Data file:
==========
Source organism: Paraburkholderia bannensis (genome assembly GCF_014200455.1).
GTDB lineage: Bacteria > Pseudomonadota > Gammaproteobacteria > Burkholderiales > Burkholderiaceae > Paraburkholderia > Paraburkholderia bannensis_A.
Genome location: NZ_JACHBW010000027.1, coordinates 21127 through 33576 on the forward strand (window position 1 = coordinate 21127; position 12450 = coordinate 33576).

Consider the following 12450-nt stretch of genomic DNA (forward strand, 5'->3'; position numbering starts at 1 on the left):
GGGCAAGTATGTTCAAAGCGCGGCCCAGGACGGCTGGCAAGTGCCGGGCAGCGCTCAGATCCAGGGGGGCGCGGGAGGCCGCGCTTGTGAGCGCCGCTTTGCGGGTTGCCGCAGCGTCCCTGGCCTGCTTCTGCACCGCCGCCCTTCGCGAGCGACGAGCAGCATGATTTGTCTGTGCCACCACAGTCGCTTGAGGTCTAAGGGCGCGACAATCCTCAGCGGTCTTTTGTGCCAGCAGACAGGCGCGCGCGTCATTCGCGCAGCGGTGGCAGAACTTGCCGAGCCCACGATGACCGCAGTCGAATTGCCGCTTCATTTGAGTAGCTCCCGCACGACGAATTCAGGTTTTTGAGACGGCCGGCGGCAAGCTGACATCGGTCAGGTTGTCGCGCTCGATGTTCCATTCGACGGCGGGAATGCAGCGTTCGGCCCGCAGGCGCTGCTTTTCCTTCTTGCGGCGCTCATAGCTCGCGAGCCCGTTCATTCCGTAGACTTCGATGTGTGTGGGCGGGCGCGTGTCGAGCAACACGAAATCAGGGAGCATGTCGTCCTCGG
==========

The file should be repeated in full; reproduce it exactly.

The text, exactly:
Source organism: Paraburkholderia bannensis (genome assembly GCF_014200455.1).
GTDB lineage: Bacteria > Pseudomonadota > Gammaproteobacteria > Burkholderiales > Burkholderiaceae > Paraburkholderia > Paraburkholderia bannensis_A.
Genome location: NZ_JACHBW010000027.1, coordinates 21127 through 33576 on the forward strand (window position 1 = coordinate 21127; position 12450 = coordinate 33576).

Consider the following 12450-nt stretch of genomic DNA (forward strand, 5'->3'; position numbering starts at 1 on the left):
GGGCAAGTATGTTCAAAGCGCGGCCCAGGACGGCTGGCAAGTGCCGGGCAGCGCTCAGATCCAGGGGGGCGCGGGAGGCCGCGCTTGTGAGCGCCGCTTTGCGGGTTGCCGCAGCGTCCCTGGCCTGCTTCTGCACCGCCGCCCTTCGCGAGCGACGAGCAGCATGATTTGTCTGTGCCACCACAGTCGCTTGAGGTCTAAGGGCGCGACAATCCTCAGCGGTCTTTTGTGCCAGCAGACAGGCGCGCGCGTCATTCGCGCAGCGGTGGCAGAACTTGCCGAGCCCACGATGACCGCAGTCGAATTGCCGCTTCATTTGAGTAGCTCCCGCACGACGAATTCAGGTTTTTGAGACGGCCGGCGGCAAGCTGACATCGGTCAGGTTGTCGCGCTCGATGTTCCATTCGACGGCGGGAATGCAGCGTTCGGCCCGCAGGCGCTGCTTTTCCTTCTTGCGGCGCTCATAGCTCGCGAGCCCGTTCATTCCGTAGACTTCGATGTGTGTGGGCGGGCGCGTGTCGAGCAACACGAAATCAGGGAGCATGTCGTCCTCGG